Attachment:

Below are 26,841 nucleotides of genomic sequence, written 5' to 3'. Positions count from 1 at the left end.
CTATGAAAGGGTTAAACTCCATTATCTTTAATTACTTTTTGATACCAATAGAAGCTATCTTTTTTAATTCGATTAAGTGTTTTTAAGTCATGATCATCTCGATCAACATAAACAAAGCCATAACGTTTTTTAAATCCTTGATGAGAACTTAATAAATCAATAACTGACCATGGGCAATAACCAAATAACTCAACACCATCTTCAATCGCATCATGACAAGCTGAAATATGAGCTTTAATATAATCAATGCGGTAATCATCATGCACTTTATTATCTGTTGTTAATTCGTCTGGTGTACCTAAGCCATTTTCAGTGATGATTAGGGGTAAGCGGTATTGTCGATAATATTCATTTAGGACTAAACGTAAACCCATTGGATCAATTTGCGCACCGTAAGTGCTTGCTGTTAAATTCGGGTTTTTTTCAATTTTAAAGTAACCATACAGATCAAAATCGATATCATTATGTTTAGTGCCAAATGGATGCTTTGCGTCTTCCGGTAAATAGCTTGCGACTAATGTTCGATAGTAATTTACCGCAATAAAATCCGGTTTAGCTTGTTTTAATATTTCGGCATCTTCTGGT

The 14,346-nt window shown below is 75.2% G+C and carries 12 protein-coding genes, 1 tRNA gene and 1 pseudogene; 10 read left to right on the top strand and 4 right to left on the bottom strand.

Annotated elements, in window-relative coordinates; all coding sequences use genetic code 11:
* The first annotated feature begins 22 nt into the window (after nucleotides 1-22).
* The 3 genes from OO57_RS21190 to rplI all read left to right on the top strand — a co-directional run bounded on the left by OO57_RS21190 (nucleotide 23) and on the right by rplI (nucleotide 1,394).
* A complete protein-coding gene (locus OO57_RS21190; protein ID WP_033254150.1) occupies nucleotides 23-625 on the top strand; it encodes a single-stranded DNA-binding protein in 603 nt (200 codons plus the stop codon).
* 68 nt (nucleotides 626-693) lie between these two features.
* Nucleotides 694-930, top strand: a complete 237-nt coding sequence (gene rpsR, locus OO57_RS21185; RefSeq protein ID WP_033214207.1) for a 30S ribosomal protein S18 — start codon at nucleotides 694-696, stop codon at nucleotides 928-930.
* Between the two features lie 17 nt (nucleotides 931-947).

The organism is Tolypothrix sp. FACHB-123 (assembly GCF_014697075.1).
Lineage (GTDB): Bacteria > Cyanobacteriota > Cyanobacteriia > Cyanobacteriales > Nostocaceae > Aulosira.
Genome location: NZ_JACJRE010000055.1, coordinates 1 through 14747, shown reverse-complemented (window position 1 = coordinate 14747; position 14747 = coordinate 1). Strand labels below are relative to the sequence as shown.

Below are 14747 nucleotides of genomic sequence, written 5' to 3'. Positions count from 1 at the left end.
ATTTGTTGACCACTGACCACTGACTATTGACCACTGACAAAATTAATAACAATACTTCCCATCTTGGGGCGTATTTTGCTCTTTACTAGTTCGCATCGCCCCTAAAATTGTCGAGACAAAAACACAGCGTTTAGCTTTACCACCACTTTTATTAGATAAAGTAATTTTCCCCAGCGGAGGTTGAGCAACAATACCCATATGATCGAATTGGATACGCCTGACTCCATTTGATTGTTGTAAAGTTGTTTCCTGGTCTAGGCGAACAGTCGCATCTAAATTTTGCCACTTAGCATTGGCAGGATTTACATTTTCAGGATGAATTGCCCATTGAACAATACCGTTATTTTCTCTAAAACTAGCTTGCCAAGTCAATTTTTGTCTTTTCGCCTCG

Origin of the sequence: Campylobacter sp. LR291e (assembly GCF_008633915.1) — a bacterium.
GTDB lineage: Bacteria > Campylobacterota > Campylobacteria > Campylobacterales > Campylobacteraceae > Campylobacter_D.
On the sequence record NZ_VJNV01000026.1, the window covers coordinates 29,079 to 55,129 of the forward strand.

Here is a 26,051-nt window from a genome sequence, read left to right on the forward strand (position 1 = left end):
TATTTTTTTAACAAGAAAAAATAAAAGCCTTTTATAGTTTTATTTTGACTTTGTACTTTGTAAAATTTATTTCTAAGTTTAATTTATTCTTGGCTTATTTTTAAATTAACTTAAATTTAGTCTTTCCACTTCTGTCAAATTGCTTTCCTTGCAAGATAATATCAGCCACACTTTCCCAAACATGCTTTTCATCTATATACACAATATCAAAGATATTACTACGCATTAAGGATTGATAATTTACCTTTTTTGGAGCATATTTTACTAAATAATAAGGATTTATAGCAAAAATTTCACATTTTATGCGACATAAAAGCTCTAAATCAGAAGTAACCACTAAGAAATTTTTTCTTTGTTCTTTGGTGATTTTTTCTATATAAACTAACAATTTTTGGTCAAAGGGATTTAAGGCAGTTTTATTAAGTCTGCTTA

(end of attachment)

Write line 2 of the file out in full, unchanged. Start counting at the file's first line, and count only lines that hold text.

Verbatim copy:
CTATGAAAGGGTTAAACTCCATTATCTTTAATTACTTTTTGATACCAATAGAAGCTATCTTTTTTAATTCGATTAAGTGTTTTTAAGTCATGATCATCTCGATCAACATAAACAAAGCCATAACGTTTTTTAAATCCTTGATGAGAACTTAATAAATCAATAACTGACCATGGGCAATAACCAAATAACTCAACACCATCTTCAATCGCATCATGACAAGCTGAAATATGAGCTTTAATATAATCAATGCGGTAATCATCATGCACTTTATTATCTGTTGTTAATTCGTCTGGTGTACCTAAGCCATTTTCAGTGATGATTAGGGGTAAGCGGTATTGTCGATAATATTCATTTAGGACTAAACGTAAACCCATTGGATCAATTTGCGCACCGTAAGTGCTTGCTGTTAAATTCGGGTTTTTTTCAATTTTAAAGTAACCATACAGATCAAAATCGATATCATTATGTTTAGTGCCAAATGGATGCTTTGCGTCTTCCGGTAAATAGCTTGCGACTAATGTTCGATAGTAATTTACCGCAATAAAATCCGGTTTAGCTTGTTTTAATATTTCGGCATCTTCTGGT